My mother was singing in a band when I was in the womb which means that my first time on stage with a band was before I breathed air. I think that pretty much doomed me to the life of a musician. Granted, I realized early on that the musician thing wasn’t particularly lucrative so I started a career in software development to pay the bills, and it has done so admirably for my entire adult life, but I continue to do the musician thing. By my count, I’ve been involved in the production of over 40 different cassettes, CD’s or digital music releases as either a songwriter, musician, engineer or producer and I still love it. Performing and recording music is a central thread in my life’s story.
Today I am planning a new recording studio and developing material for a couple of new recording projects, but this morning I keep pondering how I got here and what all those previous music projects actually mean to me. Why keep doing this? Clearly it’s not to “make it big” or become rich and famous. So, why? The answer differs from recording to recording.
The earliest recordings made by my brothers and I were strictly kids playing at making music, at least for me. But that early playground led to a lifelong passion for all of us, so it’s hard to dismiss. Rhett was first to blossom when he turned out to be a childhood drumming phenom. I took a few more years to start figuring out guitar and songwriting throughout middle school and high school. By the time I turned 20, though, I had learned multi-track recording, audio engineering fundamentals, multiple instruments, songwriting, and the lot. I had matured from a kid singing in the basement into a young man who was serious about being a musician. I think of all those early albums recorded in school as an extension and maturation of the learning process that started as soon as our hands were big enough to hold instruments.
Throughout my 20’s, I was learning a whole different skill set. How to be an adult. How to raise a child. How to manage money and build a career. I feared that I would lose sight of making music. I feared that the creative spark would be overwhelmed by “real life” and I would be one of those guys who looked back nostalgically on the “good old days”. It almost happened. Maybe it would have, but I never let that idea of myself as a creative person disappear from my mind. As I learned to develop computer software I used the technical skills I developed to work on building an online record label. I learned how to use digital audio workstations to record and produce music instead of older analog 4-track equipment. Eventually my brother died, our band ended, I went through some major life transitions, my indie label folded, and music took on a whole new role of safety net and survival mechanism. I recorded a bunch of solo material and you can find it here on this site.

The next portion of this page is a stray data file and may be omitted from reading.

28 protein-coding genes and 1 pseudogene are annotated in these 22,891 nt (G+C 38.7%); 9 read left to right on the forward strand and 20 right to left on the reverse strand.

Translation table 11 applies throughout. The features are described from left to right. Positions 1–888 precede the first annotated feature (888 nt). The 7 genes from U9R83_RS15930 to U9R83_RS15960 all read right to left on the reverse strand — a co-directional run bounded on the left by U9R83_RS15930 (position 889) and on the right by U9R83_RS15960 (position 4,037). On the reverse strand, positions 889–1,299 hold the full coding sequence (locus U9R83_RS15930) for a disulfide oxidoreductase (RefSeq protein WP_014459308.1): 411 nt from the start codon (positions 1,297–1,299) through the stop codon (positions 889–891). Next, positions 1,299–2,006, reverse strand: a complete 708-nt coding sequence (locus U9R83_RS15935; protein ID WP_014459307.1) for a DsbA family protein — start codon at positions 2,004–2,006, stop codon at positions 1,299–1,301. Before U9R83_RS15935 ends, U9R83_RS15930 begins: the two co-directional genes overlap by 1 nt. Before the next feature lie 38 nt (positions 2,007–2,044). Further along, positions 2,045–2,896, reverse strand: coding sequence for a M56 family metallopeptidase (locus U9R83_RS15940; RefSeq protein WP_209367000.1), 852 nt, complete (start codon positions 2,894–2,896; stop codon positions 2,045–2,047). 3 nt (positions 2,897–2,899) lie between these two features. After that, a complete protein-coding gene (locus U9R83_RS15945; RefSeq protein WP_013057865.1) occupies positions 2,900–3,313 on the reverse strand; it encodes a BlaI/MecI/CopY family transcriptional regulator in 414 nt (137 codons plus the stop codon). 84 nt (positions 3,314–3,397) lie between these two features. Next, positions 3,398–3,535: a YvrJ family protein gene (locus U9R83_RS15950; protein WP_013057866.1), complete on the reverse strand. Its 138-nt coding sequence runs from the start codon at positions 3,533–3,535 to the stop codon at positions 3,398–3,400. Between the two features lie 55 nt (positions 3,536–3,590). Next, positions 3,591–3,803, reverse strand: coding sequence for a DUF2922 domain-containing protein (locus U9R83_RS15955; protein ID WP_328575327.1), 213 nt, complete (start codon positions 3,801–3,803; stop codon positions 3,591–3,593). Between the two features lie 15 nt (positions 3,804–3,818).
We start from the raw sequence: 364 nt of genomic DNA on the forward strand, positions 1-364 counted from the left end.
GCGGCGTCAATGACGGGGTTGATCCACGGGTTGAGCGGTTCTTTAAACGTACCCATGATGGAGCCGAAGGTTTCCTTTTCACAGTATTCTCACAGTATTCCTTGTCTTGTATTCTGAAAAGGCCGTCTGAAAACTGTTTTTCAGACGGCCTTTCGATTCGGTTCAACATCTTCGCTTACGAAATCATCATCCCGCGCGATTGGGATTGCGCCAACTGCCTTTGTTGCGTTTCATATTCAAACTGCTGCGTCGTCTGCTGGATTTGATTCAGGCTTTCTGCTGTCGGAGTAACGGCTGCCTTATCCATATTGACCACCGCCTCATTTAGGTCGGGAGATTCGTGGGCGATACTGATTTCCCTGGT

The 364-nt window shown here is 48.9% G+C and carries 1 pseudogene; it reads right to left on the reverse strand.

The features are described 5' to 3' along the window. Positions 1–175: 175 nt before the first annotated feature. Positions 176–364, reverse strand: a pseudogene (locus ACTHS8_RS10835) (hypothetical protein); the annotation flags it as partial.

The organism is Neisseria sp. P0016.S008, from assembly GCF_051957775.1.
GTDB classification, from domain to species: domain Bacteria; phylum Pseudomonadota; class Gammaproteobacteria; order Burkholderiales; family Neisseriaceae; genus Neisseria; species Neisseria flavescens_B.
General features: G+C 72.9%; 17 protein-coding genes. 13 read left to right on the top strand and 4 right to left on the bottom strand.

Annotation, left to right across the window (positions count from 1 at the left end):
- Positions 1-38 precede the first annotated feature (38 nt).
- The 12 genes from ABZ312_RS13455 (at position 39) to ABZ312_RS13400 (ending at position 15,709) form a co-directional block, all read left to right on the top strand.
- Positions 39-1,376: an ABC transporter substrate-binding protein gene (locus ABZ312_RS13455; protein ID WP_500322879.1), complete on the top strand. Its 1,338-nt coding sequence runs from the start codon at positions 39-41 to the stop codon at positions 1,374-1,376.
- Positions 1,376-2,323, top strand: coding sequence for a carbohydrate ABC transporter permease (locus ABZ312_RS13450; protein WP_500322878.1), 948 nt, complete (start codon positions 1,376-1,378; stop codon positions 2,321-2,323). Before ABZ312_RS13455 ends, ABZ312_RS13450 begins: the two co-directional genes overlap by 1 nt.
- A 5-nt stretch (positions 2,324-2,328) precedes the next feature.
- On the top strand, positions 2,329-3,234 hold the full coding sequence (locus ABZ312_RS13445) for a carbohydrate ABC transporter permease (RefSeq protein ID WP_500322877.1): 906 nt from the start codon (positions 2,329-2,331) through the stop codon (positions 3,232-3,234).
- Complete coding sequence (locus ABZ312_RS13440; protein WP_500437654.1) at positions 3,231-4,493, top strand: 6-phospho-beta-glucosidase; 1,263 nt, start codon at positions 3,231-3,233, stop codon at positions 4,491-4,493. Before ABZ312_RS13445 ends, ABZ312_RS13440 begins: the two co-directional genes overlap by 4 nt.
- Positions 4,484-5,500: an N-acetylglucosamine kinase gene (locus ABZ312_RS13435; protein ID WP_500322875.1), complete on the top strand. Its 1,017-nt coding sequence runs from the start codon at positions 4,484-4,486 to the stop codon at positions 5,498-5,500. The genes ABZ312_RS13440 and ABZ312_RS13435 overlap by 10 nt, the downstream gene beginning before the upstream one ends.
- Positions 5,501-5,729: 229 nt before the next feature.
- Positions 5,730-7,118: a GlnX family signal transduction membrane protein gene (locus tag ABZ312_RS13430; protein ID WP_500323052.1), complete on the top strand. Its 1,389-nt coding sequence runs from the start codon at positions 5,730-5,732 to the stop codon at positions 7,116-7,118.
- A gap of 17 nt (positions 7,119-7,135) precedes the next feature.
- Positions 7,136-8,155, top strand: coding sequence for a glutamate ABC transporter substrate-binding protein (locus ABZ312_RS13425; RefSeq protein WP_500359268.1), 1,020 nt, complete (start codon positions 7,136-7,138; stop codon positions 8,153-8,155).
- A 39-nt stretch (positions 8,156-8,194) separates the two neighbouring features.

Through all of this, music has helped me bond with my brothers and with friends, given me an outlet to say things that I couldn’t say any other way, provided me with a constructive domain in which to apply other skills as I learned them, served as a psychological health practice, and (of course) it has been a lot of fun. It is also incredibly satisfying that so much of the music I’ve been involved with is recorded. It’s like I have most of my life on tape in one way or another.
I can listen to myself at age 8, singing the first song I ever wrote while my brother drums in the background. Or at age 14 when I wrote the first song I really felt proud of. There I am in high school falling in love. There I am in my 20’s celebrating the birth of my son. I can go online right now and hear my 30 year old self losing his religion and his brother and his grip on the life he thought he was living. It’s all documented in this strange, mostly public, way. I am keenly aware that the music I write and record today will be heard by my future self and will bring the thoughts, fears, feelings, desires, and circumstances of my current life to his mind more than any photograph or video can do. It’s like a diary plus a photo album but with the intimacy of encoded thoughts and a spoken voice and the awareness on my part of exactly what it all meant to me at the time.
When I think about the music I am making right now, I’m not thinking of posterity or my future self or entertaining anybody or making money or getting famous. I’m just saying what I find within myself to say, when I go looking. I’m casting around for feelings and thoughts, listening to my own mind for snatches of melodies that I might want to use, giving myself subconscious commands, sketching melodies or words with instrument or writing utensil in hand, digging around for something that inspires me to hit record. I do this now because it’s what I’ve done for so long that I don’t feel like myself if I don’t. I really am doomed. And I think that’s OK.